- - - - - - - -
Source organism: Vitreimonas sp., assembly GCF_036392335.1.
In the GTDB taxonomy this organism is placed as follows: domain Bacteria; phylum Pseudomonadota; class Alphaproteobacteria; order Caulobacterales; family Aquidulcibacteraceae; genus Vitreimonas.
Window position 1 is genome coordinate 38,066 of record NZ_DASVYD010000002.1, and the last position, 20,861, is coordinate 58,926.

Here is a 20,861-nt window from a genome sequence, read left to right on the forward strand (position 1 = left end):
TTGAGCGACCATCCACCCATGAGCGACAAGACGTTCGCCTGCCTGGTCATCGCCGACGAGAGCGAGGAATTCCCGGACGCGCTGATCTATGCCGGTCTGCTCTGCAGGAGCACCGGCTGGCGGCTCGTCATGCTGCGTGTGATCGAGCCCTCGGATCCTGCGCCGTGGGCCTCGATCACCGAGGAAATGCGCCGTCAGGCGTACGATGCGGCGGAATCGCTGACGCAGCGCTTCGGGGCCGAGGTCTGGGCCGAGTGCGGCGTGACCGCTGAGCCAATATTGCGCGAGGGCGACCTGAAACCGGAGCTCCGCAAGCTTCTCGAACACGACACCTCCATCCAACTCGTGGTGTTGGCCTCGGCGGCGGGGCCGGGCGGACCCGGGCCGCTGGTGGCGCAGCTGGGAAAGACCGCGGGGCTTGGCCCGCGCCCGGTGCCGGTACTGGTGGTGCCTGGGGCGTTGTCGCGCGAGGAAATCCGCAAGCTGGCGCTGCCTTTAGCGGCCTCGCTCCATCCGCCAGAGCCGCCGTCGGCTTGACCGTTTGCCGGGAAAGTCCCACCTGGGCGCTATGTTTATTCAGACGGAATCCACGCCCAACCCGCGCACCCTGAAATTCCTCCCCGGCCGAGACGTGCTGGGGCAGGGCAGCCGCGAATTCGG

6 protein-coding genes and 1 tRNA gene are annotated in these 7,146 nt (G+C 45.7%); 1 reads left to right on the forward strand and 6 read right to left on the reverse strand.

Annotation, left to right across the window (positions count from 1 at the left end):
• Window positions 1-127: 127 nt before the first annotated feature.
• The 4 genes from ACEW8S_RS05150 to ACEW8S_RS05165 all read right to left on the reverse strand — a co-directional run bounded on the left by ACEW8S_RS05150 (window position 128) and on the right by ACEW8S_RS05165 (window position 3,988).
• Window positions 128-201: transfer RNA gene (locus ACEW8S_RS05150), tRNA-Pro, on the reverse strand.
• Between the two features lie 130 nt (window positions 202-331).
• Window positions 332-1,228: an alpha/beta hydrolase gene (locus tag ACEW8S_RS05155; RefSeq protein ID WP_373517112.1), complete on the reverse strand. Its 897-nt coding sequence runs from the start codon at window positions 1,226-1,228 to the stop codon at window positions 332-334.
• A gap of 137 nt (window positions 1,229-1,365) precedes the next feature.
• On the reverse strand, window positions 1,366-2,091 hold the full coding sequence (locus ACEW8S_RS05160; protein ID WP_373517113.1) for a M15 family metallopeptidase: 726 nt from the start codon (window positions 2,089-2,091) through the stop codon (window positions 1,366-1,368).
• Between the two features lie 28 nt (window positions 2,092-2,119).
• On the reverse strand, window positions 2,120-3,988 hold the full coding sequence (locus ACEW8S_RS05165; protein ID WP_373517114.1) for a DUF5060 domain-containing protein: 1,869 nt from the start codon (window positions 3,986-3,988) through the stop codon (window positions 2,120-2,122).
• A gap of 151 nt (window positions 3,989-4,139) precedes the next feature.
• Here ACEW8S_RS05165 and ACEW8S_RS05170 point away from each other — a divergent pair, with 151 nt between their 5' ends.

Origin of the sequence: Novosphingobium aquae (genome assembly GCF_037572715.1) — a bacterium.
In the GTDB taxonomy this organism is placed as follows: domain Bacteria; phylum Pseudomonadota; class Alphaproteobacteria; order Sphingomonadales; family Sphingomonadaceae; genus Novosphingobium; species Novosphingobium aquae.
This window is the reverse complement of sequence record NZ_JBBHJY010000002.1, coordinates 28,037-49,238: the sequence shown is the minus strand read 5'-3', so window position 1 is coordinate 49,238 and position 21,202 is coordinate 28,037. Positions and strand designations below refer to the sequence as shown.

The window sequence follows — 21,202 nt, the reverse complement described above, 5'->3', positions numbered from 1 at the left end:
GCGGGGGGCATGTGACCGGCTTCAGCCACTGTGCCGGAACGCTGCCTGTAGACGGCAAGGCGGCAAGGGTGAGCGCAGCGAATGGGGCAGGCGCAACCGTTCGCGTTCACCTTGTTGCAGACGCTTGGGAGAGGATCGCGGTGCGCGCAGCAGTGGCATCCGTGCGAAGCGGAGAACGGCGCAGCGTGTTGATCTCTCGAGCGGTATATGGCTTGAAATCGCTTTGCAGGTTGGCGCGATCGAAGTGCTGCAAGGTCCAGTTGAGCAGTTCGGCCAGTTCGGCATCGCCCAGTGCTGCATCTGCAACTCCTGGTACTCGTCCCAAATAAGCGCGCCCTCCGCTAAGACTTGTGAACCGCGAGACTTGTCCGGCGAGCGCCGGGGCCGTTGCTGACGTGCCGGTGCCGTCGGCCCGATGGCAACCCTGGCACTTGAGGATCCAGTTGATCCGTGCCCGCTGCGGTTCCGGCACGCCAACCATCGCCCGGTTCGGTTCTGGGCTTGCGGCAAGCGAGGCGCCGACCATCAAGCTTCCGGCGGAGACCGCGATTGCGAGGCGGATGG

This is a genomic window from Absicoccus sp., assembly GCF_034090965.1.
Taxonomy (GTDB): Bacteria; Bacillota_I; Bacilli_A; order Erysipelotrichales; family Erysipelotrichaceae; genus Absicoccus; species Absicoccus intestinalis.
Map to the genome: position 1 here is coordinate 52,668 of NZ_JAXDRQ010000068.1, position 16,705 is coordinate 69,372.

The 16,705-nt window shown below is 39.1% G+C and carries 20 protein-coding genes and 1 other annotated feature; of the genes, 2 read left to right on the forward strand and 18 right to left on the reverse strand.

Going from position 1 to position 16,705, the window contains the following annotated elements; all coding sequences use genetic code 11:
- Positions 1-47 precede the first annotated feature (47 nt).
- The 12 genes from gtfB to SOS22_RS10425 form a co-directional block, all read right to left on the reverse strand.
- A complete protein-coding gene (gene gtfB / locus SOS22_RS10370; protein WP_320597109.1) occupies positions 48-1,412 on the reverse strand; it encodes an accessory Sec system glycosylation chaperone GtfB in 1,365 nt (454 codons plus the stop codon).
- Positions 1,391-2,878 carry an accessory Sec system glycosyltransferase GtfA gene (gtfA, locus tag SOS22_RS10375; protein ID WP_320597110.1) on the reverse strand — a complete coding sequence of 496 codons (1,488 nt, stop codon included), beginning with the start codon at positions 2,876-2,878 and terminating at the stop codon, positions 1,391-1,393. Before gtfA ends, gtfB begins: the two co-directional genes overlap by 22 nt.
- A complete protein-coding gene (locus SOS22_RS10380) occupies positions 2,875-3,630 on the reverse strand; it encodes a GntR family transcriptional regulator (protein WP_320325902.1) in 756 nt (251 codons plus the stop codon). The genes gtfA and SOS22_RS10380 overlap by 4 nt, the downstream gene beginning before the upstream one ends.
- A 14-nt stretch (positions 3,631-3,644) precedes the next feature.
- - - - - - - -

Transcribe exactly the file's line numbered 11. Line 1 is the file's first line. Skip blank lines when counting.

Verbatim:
• Between the two features lie 130 nt (window positions 202-331).